Skatepark fence

A worker installs an eight-foot tall, 1,100-foot chainlink fence around the skatepark at Jane Reynolds Park on Wednesday morning. The City added the fence after skateboarders ignored the yellow caution tape and used the park. All City parks are closed.

LANCASTER — The Lancaster City Council unanimously passed the Stand Strong business recovery loan program to assist small businesses affected by the COVID-19 pandemic with first priority to those businesses directly affected by the closures.

The loans will be between $5,000 and $20,000 per qualified business for a total expenditure of $2 million from Lancaster’s general fund reserve. The program will remain in effect until Dec. 31, or until funds are exhausted.

“The loan funds are intended to aid the businesses in business continuity throughout the pandemic as well as to recommence business operations once the pandemic is over,” Economic Development Manager Chenin Dow said during Tuesday’s City Council meeting, which was conducted via teleconference.

The loan program is intended to help local “mom and pop” and locally owned independent businesses whose primary business operation is located within Lancaster city limits.

Priority will be given to the hardest-hit businesses forced to close under mandates by Gov. Gavin Newsom and Los Angeles County as non-essential businesses. Newsom mandated the closure of all “non-essential” businesses until further notice, while L.A. County issued the same mandate through April 19.

Eligible businesses must be independently owned with annual gross revenue that does not exceed $3.5 million. Businesses must also have been in operation in Lancaster for at least 12 months as of March 17. Other terms apply.

Businesses that receive a loan can select from one of two interest rate options. The first is zero-percent interest for six months to one year. The second option is a variable interest rate equal to the city’s portfolio yield for up to five years.

Businesses ineligible to participate in the program are smoke shops/cigarette stores, hookah lounges, pawn shops, payday lenders, liquor stores, adult entertainment enterprises, massage establishments, gambling establishments and home-based businesses.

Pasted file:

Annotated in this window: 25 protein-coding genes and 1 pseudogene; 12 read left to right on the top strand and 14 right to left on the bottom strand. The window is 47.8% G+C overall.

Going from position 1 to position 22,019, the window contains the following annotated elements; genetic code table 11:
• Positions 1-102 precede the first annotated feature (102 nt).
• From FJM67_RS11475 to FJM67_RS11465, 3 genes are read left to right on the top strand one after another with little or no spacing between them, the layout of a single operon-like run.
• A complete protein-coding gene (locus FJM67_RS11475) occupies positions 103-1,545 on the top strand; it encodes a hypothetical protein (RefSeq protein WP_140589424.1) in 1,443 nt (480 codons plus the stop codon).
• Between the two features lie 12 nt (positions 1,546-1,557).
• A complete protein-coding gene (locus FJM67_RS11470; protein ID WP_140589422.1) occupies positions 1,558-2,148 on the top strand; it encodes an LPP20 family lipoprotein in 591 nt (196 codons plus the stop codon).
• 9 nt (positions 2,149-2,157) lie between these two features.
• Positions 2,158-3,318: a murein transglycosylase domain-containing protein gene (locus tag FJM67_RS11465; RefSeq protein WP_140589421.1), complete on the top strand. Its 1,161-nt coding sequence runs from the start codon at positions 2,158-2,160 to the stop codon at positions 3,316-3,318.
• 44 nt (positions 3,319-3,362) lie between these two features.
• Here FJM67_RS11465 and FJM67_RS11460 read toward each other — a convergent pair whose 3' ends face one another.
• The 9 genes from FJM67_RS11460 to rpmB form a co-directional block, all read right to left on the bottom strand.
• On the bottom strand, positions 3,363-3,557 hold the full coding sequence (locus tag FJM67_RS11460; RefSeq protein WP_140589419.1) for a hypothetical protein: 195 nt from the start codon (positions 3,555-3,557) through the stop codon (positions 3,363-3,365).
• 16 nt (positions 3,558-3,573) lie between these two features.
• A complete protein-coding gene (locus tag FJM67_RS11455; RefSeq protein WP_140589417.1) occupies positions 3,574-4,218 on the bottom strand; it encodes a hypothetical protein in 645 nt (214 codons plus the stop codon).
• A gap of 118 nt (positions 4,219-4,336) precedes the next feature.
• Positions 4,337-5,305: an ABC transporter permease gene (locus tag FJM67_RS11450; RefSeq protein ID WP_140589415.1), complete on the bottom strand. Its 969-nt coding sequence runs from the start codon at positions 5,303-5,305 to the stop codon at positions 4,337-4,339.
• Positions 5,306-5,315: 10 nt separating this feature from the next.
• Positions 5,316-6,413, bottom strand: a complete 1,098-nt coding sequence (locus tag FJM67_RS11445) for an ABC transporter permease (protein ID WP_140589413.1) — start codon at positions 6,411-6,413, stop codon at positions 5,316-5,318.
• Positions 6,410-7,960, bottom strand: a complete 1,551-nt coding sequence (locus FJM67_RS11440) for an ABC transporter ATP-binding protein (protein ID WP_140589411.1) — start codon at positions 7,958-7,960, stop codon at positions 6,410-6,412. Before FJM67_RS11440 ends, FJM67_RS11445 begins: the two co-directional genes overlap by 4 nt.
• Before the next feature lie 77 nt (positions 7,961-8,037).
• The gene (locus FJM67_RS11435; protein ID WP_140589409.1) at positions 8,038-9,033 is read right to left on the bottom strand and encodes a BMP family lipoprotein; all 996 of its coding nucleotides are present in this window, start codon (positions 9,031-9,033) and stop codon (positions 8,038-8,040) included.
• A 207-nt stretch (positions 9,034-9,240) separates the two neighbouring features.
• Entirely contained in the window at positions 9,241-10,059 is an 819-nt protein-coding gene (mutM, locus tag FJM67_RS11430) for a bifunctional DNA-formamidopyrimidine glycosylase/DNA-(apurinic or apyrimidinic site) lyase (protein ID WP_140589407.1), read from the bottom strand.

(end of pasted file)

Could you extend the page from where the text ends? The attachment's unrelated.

Mayor R. Rex Parris gave Dow further direction before the vote.

“If any elected official seeks to get somebody a loan, you are to strike that loan from the list,” Parris said. “This can only work if it is administered according to the protocols we have set up. I do not want one person to think that they have a way to get to the head of the line. They do not. The only thing they have is the ability to be taken off the list. This has to be done absolutely fair and absolutely by the letter of the procedure set out.”

All of the loans will be public and available to view by anyone who is interested.

City Clerk Andrea Alexander read a comment from Diane Carlton, government affairs director for the Greater Antelope Valley Association of Realtors, in regard to the Stand Strong program.

“I would like to make sure that property owners, landlords, are considered as qualified businesses for purposes of obtaining a loan pursuant to the program guideline,” Carlton said. “Many landlords hold mortgages on property they are renting and are relying on the ability of their tenants to pay their rent in order to pay their mortgage, utilities and other expenses associated with maintenance of the rental property.”

Carlton added in light of new regulations prohibiting landlords from evicting tenants due to temporary non-payment as a result from the impact of the COVID-19 pandemic.

 “While some landlords will be able to wait for the deferred rent to be paid at some point in the future, others this will be a greater burden and may impact their ability to stay current with any expenses associated with maintaining their rental property,” she wrote.

Parris said he would prefer not to amend the program as written.

“If we want to do something for landlords we should address that in a separate procedure. What I do not want is the landlords to be competing with small businesses for this,” Parris said. “It’s not a bottomless well and this is to keep the small businesses going.”

Vice Mayor Marvin Crist asked if the City Council could give City Mayor Jason Caudle the ability to meet with Carlton and come back with a proposal.

“I think that’s a great idea,” Parris said.

Councilmen Darrell Dorris, Ken Mann,and Raj Malhi agreed.

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